my_txt.antiAliasType = "normal";
    advanced_mc.onRelease = function() {
    my_txt.antiAliasType = "advanced";

    The previous code is split into four key areas. The first block of code creates a new TextFormat object, which specifies a font and font size to be used for a text field that will be created shortly. The specified font, Arial-10, is the linkage identifier for the font symbol that you just embedded.

    The second block of code creates a new text field with the instance name my_txt. In order for the font to be properly embedded, you must set embedFonts to true for the text field instance. The code also sets the text formatting for the new text field to the TextFormat object that you created earlier.

    The third block of code defines a LoadVars instance that populates the text field on the Stage with the contents of an external text file. After the document is fully loaded (but not parsed), the entire contents of the file are copied into the my_txt.text property so that they are displayed on the Stage.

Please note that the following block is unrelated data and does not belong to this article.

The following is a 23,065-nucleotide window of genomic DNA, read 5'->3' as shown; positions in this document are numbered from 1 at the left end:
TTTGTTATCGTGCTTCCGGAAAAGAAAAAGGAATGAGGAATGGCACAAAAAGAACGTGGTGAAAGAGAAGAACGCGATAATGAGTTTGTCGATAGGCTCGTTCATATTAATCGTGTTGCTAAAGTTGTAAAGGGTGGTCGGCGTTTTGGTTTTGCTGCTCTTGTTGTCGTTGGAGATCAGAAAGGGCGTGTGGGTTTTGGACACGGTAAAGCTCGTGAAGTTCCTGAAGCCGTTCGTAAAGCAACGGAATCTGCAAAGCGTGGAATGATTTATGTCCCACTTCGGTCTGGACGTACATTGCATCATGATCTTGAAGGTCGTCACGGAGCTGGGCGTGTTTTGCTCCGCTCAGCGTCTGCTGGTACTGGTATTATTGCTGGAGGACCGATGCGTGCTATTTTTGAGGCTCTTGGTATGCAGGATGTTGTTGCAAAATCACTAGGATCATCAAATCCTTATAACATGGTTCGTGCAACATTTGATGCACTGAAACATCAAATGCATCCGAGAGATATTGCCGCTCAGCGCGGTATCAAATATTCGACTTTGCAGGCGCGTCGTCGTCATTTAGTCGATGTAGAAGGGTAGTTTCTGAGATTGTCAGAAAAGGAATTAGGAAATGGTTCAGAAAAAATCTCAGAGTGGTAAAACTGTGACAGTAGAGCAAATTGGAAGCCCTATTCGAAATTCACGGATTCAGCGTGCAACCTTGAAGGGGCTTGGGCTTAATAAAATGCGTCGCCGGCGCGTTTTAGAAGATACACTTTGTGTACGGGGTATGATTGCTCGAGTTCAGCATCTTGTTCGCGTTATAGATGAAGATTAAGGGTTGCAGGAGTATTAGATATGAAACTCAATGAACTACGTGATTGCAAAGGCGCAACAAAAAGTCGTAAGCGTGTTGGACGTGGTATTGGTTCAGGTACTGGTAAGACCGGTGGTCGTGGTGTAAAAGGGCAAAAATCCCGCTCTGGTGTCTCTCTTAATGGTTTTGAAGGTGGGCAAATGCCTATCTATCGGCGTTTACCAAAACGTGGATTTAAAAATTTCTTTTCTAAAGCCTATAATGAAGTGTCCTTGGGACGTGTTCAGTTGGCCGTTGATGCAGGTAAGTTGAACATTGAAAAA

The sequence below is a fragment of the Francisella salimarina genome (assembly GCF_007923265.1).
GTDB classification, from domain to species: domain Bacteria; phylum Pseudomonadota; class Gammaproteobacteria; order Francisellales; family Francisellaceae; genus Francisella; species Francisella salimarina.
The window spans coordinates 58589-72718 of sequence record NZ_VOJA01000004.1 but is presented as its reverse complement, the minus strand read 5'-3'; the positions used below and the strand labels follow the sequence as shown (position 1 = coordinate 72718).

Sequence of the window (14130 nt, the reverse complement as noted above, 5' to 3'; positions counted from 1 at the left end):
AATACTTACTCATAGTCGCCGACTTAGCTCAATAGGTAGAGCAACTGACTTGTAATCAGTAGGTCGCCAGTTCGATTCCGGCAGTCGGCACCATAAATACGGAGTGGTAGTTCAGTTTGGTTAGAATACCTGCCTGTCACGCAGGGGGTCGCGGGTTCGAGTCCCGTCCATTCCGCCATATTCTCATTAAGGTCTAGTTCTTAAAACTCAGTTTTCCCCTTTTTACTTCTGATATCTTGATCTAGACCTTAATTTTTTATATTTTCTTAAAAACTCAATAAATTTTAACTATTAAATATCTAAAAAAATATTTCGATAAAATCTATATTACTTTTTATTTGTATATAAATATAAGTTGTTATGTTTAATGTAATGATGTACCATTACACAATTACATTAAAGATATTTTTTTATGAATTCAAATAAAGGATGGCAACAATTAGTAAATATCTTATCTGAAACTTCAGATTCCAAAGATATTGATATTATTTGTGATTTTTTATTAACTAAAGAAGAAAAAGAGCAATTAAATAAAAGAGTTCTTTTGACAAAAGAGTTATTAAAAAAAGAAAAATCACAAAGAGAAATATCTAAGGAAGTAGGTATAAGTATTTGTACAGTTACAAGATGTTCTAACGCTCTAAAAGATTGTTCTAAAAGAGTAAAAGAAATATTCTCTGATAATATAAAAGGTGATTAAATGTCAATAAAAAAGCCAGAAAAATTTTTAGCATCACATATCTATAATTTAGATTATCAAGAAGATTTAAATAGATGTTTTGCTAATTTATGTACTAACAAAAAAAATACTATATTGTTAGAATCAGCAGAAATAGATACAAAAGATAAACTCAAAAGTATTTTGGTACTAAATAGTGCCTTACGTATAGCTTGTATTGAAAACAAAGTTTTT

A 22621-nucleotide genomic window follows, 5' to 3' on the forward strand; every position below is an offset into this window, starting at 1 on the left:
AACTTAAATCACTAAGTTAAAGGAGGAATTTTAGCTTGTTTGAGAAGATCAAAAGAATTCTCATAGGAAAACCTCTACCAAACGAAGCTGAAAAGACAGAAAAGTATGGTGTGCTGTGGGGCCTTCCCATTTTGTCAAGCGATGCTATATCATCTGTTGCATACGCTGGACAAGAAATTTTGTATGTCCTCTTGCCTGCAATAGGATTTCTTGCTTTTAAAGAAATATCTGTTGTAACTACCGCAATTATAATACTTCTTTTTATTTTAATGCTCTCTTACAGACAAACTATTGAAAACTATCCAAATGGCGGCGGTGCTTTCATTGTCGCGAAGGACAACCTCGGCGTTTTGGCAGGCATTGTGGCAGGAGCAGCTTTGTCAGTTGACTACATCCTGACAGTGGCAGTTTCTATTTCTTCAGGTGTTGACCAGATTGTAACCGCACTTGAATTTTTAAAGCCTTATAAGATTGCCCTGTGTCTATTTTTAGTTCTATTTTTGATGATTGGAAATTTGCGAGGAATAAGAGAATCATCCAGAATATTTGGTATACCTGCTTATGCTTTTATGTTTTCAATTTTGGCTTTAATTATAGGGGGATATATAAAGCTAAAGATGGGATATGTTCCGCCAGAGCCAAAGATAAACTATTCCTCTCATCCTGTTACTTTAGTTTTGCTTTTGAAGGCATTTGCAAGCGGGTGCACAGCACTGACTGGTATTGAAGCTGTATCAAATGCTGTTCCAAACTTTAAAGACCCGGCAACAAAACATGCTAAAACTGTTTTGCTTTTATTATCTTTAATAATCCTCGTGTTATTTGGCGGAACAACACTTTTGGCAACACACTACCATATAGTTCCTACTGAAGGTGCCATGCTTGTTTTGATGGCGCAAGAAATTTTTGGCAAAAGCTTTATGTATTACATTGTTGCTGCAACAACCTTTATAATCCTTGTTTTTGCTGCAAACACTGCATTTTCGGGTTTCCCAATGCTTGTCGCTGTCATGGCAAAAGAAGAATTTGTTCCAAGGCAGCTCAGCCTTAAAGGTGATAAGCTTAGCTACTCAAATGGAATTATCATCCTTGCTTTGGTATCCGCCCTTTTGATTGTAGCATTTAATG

The fourth, and final, block of code defines onRelease event handlers for both the normal_mc movie clip and the advanced_mc movie clip. When the user clicks and releases either one of these buttons, the anti-alias type for the text field on the Stage changes.

  7. Save your changes to the FLA file.
  8. Select Control > Test Movie to test your Flash document.
  9. Click the advanced_mc movie clip on the Stage.

Clicking the movie clip switches the anti-alias type from normal (the default) to advanced. When you are dealing with text fields with a smaller font size, setting the anti-aliasing to advanced can dramatically improve the readability of the text.

Tip: Advanced anti-aliasing allows font faces to be rendered at very high quality at small sizes. It is best used with applications that have a lot of small text. Advanced anti-aliasing is not recommended for very large fonts (larger than 48 points).